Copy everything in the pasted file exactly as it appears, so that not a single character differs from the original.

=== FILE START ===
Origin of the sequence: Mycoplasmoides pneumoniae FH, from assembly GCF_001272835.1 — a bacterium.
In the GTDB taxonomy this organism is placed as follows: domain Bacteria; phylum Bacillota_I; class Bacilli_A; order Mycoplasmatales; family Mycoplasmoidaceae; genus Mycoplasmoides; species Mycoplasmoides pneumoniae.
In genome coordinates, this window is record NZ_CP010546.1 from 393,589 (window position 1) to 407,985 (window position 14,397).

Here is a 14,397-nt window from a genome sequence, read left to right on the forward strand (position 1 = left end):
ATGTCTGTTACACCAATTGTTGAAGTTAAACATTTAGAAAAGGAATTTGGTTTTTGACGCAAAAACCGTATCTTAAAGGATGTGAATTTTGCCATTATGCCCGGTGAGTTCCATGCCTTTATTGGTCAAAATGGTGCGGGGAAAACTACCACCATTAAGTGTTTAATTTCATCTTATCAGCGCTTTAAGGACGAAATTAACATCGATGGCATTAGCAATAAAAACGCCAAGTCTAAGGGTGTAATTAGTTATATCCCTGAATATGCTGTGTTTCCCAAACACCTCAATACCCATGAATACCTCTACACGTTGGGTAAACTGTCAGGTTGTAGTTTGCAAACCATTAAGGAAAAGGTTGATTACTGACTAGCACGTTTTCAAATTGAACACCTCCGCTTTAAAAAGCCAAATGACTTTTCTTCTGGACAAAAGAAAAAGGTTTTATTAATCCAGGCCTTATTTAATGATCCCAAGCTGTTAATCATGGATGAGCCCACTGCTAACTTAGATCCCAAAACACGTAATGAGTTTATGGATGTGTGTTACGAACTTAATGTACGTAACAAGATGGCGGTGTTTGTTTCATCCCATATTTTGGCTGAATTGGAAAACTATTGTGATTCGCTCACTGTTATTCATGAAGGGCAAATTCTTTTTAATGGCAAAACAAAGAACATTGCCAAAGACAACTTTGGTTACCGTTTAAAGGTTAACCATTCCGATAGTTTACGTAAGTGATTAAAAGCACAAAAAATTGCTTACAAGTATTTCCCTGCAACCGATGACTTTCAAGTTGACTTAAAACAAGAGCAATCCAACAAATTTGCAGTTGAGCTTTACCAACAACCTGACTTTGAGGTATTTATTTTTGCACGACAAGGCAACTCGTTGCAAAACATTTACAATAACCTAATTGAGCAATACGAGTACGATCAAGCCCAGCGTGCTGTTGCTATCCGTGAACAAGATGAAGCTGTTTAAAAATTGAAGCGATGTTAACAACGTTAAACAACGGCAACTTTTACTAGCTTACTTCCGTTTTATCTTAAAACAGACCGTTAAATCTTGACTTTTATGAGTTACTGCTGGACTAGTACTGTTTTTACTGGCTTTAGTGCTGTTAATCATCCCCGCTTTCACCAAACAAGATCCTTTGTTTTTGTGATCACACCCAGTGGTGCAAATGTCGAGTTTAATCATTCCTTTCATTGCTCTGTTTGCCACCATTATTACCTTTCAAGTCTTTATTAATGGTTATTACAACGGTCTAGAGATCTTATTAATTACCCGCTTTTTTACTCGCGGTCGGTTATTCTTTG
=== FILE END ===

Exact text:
Origin of the sequence: Mycoplasmoides pneumoniae FH, from assembly GCF_001272835.1 — a bacterium.
In the GTDB taxonomy this organism is placed as follows: domain Bacteria; phylum Bacillota_I; class Bacilli_A; order Mycoplasmatales; family Mycoplasmoidaceae; genus Mycoplasmoides; species Mycoplasmoides pneumoniae.
In genome coordinates, this window is record NZ_CP010546.1 from 393,589 (window position 1) to 407,985 (window position 14,397).

Here is a 14,397-nt window from a genome sequence, read left to right on the forward strand (position 1 = left end):
ATGTCTGTTACACCAATTGTTGAAGTTAAACATTTAGAAAAGGAATTTGGTTTTTGACGCAAAAACCGTATCTTAAAGGATGTGAATTTTGCCATTATGCCCGGTGAGTTCCATGCCTTTATTGGTCAAAATGGTGCGGGGAAAACTACCACCATTAAGTGTTTAATTTCATCTTATCAGCGCTTTAAGGACGAAATTAACATCGATGGCATTAGCAATAAAAACGCCAAGTCTAAGGGTGTAATTAGTTATATCCCTGAATATGCTGTGTTTCCCAAACACCTCAATACCCATGAATACCTCTACACGTTGGGTAAACTGTCAGGTTGTAGTTTGCAAACCATTAAGGAAAAGGTTGATTACTGACTAGCACGTTTTCAAATTGAACACCTCCGCTTTAAAAAGCCAAATGACTTTTCTTCTGGACAAAAGAAAAAGGTTTTATTAATCCAGGCCTTATTTAATGATCCCAAGCTGTTAATCATGGATGAGCCCACTGCTAACTTAGATCCCAAAACACGTAATGAGTTTATGGATGTGTGTTACGAACTTAATGTACGTAACAAGATGGCGGTGTTTGTTTCATCCCATATTTTGGCTGAATTGGAAAACTATTGTGATTCGCTCACTGTTATTCATGAAGGGCAAATTCTTTTTAATGGCAAAACAAAGAACATTGCCAAAGACAACTTTGGTTACCGTTTAAAGGTTAACCATTCCGATAGTTTACGTAAGTGATTAAAAGCACAAAAAATTGCTTACAAGTATTTCCCTGCAACCGATGACTTTCAAGTTGACTTAAAACAAGAGCAATCCAACAAATTTGCAGTTGAGCTTTACCAACAACCTGACTTTGAGGTATTTATTTTTGCACGACAAGGCAACTCGTTGCAAAACATTTACAATAACCTAATTGAGCAATACGAGTACGATCAAGCCCAGCGTGCTGTTGCTATCCGTGAACAAGATGAAGCTGTTTAAAAATTGAAGCGATGTTAACAACGTTAAACAACGGCAACTTTTACTAGCTTACTTCCGTTTTATCTTAAAACAGACCGTTAAATCTTGACTTTTATGAGTTACTGCTGGACTAGTACTGTTTTTACTGGCTTTAGTGCTGTTAATCATCCCCGCTTTCACCAAACAAGATCCTTTGTTTTTGTGATCACACCCAGTGGTGCAAATGTCGAGTTTAATCATTCCTTTCATTGCTCTGTTTGCCACCATTATTACCTTTCAAGTCTTTATTAATGGTTATTACAACGGTCTAGAGATCTTATTAATTACCCGCTTTTTTACTCGCGGTCGGTTATTCTTTG